In a previous post I discussed a sense of belonging as one of people’s five needs as part of William Glasser’s Reality therapy. Today I’d like to address the need for fun. It always seems like the odd one out in light of the other needs (i.e., survival, belonging, power, freedom), but when we
stop and think about it, having time for leisure is important to being a well-functioning individual. As someone once said “All work and no play make Jack a dull boy.” We need to have fun so that we have the space and energy to meet our other needs; without fun several things can go awry harming our ability to get our other needs met.
In my experience, clients who are suffering from not having their need for fun met have difficulty pinpointing what exactly is wrong. They will present as irritable, grumpy, sad/forlorn, and sometimes remorseful. The first group (irritable, grumpy, sad/forlorn) usually are not able to identify that they are not taking time for themselves. Sometimes the lack of meeting their need for fun is due to over exertion in the workplace, not speaking up in a relationship (e.g., only doing what the partner wants and not doing what they want), or they’re truly depressed and don’t have the psychic energy to motivate themselves to engage in fun activities. On the other end of the spectrum, I’ve seen clients who denied their need for fun to the point where they overdo it to make up for suppressing the need. This can manifest in excess drinking, risky sexual behavior, shopping sprees, etc. Therefore, the goal for therapy for those not meeting their need for fun is to identify how they like to have fun, where they can fit fun in, and how can they identify when their need is not getting met. By identifying what is fun, identifying when they need it, and committing to engaging in fun activities, they should meet their regular commitments while meeting their need for fun in healthy appropriate ways.
In therapy the individual who is not having their need for fun met can seem like a challenge, this individual in writing can be a joy to have around. The character who’s need for fun isn’t being met often appears in stories as the carefree companion. This is the person who is tired of life on the farm and needs a change, and any change, even going off to battle dragons, seems like an exciting change of pace to get this need met. This is also the character that can be bothersome to the other characters, in that they don’t take the quest/task/relationship quite as seriously; this character is more interested in the excitement than the safety of her/his self or others and the ultimate goal. This lack of care for self, while fun seeking, can also set this character up to be brave and not afraid to face death, as death is just another adventure.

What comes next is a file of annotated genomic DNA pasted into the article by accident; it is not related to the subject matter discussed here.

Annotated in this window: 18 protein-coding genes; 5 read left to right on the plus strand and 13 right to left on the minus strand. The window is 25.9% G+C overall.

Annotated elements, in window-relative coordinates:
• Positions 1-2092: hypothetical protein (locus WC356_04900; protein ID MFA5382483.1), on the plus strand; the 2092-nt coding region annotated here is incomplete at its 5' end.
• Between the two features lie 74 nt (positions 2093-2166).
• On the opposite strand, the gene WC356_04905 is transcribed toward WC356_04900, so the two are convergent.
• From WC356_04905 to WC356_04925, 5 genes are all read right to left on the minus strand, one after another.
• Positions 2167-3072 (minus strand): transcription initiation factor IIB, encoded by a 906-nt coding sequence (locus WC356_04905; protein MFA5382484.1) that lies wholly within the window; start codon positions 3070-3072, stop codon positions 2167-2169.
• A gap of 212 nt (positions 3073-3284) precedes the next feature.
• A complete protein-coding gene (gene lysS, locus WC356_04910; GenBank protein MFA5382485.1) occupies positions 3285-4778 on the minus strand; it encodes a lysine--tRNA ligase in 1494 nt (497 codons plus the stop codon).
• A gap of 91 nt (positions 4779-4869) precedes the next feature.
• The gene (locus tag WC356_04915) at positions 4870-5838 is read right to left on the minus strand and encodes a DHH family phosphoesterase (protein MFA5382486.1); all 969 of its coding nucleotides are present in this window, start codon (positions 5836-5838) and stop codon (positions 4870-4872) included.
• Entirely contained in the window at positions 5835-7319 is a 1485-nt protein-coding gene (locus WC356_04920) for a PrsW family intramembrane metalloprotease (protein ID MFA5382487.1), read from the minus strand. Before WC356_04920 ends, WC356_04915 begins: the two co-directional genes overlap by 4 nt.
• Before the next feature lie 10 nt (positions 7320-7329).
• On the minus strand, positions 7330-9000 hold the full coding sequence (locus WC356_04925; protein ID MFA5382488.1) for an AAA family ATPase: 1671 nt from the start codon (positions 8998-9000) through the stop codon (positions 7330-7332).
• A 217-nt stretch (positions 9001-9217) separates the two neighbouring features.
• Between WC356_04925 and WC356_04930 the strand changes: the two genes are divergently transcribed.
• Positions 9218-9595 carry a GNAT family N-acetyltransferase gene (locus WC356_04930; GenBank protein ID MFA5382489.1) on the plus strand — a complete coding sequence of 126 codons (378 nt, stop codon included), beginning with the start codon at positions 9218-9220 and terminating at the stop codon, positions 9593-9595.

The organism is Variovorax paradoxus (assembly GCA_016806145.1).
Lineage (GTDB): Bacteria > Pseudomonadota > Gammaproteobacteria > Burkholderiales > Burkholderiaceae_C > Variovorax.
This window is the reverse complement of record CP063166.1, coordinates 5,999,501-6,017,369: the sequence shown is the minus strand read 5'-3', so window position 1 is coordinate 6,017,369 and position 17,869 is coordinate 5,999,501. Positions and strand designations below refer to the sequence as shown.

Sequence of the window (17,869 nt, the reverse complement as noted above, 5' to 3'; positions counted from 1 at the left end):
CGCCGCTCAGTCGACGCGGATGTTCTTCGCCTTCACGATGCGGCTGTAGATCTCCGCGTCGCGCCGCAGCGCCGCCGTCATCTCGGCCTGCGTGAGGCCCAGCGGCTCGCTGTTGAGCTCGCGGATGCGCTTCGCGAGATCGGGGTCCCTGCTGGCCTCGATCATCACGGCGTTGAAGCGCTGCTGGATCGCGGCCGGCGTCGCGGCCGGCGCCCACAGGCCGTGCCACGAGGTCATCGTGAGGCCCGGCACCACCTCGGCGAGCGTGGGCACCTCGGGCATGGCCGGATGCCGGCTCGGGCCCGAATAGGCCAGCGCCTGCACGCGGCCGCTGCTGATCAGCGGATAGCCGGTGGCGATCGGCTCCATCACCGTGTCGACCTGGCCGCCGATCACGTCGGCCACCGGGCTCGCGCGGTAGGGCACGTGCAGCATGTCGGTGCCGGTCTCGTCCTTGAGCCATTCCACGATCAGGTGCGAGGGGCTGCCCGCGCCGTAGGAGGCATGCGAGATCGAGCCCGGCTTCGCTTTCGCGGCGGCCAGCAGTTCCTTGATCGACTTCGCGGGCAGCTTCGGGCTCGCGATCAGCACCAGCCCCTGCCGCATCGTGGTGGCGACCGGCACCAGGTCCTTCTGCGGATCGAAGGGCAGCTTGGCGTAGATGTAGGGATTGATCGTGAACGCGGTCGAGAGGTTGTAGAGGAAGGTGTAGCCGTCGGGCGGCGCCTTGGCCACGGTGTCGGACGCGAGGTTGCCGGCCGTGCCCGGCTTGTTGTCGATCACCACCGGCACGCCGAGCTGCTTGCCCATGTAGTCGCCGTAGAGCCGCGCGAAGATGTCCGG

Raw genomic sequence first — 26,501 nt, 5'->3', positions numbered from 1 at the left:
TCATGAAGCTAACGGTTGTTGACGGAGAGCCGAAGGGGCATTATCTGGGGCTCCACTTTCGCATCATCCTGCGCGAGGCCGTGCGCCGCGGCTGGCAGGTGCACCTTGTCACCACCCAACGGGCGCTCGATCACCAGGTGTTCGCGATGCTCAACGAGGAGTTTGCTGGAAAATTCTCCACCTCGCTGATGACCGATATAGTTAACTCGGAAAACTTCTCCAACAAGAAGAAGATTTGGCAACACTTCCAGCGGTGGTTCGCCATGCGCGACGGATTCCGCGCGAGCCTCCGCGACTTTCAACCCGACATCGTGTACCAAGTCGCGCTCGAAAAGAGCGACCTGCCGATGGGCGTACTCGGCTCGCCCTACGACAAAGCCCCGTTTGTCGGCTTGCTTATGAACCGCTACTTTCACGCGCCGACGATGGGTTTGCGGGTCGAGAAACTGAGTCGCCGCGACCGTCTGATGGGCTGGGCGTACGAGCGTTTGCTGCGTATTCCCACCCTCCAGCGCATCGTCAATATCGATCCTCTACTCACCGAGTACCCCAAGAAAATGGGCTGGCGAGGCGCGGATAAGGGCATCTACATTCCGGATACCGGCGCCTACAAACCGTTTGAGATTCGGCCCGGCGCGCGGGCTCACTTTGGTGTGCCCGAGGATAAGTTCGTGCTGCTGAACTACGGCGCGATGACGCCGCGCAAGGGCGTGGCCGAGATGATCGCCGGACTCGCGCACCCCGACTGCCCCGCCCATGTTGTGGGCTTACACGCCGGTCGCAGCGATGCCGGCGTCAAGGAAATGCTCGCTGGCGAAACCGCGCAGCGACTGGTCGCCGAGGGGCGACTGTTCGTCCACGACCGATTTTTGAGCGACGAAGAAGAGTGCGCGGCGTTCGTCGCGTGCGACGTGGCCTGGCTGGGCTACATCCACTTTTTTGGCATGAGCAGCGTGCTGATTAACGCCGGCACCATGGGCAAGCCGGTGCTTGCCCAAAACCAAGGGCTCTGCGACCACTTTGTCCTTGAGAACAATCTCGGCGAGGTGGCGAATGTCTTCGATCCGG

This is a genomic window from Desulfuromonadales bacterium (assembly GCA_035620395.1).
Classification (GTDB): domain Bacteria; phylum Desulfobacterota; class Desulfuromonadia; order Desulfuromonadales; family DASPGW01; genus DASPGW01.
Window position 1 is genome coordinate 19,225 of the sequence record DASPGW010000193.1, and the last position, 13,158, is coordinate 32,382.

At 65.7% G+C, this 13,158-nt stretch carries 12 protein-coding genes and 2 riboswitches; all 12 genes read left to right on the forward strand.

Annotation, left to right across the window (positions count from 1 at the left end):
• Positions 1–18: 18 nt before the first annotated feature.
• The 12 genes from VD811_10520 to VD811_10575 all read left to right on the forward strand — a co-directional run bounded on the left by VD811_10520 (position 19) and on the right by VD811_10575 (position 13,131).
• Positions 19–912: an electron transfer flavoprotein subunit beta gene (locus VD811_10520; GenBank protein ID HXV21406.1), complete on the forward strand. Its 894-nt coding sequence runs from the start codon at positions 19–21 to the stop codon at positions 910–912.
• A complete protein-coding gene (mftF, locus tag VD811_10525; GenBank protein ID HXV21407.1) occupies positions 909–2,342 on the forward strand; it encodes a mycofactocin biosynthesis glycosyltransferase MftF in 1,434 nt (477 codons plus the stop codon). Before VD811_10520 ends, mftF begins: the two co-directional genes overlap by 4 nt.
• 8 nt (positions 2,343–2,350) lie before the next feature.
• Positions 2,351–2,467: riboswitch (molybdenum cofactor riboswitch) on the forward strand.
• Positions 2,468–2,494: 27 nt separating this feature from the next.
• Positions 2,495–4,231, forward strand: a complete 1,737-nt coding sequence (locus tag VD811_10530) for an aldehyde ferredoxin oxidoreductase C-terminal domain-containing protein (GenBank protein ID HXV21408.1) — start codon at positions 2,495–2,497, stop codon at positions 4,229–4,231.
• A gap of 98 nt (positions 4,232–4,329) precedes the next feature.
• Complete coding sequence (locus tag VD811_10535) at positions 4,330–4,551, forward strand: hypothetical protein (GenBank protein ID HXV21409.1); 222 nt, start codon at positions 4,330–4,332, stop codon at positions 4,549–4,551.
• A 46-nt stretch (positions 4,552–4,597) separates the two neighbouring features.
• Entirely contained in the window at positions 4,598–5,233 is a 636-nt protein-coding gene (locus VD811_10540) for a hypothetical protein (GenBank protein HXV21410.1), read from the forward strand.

Sometimes denying the need for fun can appear in our writing too. Our main protagonist may be taking the quest too seriously, which leads to irritability and anger that can alienate her/his companions. This can serve as a relationship foil in our writing; the love interest can be the one who is able to lower the protagonist’s defenses and allow her/him to have a sense of humor about self and allow some levity freeing them from the cycle of anger. It can also cause conflict in relationships by the protagonist admonishing the fun seeking character for not taking things seriously enough. While as writers, we can tell our characters and ourselves that their need for fun will come when the task at hand is completed, it can help to show a different side of our characters if we allow them to indulge in some fun despite the burdens confronting them.
Writing prompt: How does your character have fun? What’s your character doing to enjoy her/his self to blow off steam? What preceded this need for fun? Was your character stressed/overwhelmed? In having fun is your character going overboard because s/he hasn’t allowed her/him self to have fun? How are others reacting to this side of your character?